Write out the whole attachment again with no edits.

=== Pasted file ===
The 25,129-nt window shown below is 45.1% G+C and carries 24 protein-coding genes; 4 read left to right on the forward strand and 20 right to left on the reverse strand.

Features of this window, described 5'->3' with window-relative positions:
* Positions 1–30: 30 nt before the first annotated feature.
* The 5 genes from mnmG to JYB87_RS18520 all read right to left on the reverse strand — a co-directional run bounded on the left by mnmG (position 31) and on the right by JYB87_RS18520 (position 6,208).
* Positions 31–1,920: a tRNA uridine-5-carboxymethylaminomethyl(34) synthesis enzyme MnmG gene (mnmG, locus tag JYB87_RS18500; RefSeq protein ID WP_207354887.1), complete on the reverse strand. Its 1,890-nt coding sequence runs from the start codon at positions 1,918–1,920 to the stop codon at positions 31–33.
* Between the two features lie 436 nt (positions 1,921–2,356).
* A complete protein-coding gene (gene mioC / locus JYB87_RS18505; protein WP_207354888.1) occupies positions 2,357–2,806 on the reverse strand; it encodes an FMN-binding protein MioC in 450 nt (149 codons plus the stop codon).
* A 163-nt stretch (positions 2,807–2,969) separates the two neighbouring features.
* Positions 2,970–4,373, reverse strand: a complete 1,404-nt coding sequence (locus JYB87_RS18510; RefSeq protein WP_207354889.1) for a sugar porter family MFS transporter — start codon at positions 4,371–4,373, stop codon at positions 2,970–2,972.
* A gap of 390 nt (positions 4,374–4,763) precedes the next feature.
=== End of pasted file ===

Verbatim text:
The 25,129-nt window shown below is 45.1% G+C and carries 24 protein-coding genes; 4 read left to right on the forward strand and 20 right to left on the reverse strand.

Features of this window, described 5'->3' with window-relative positions:
* Positions 1–30: 30 nt before the first annotated feature.
* The 5 genes from mnmG to JYB87_RS18520 all read right to left on the reverse strand — a co-directional run bounded on the left by mnmG (position 31) and on the right by JYB87_RS18520 (position 6,208).
* Positions 31–1,920: a tRNA uridine-5-carboxymethylaminomethyl(34) synthesis enzyme MnmG gene (mnmG, locus tag JYB87_RS18500; RefSeq protein ID WP_207354887.1), complete on the reverse strand. Its 1,890-nt coding sequence runs from the start codon at positions 1,918–1,920 to the stop codon at positions 31–33.
* Between the two features lie 436 nt (positions 1,921–2,356).
* A complete protein-coding gene (gene mioC / locus JYB87_RS18505; protein WP_207354888.1) occupies positions 2,357–2,806 on the reverse strand; it encodes an FMN-binding protein MioC in 450 nt (149 codons plus the stop codon).
* A 163-nt stretch (positions 2,807–2,969) separates the two neighbouring features.
* Positions 2,970–4,373, reverse strand: a complete 1,404-nt coding sequence (locus JYB87_RS18510; RefSeq protein WP_207354889.1) for a sugar porter family MFS transporter — start codon at positions 4,371–4,373, stop codon at positions 2,970–2,972.
* A gap of 390 nt (positions 4,374–4,763) precedes the next feature.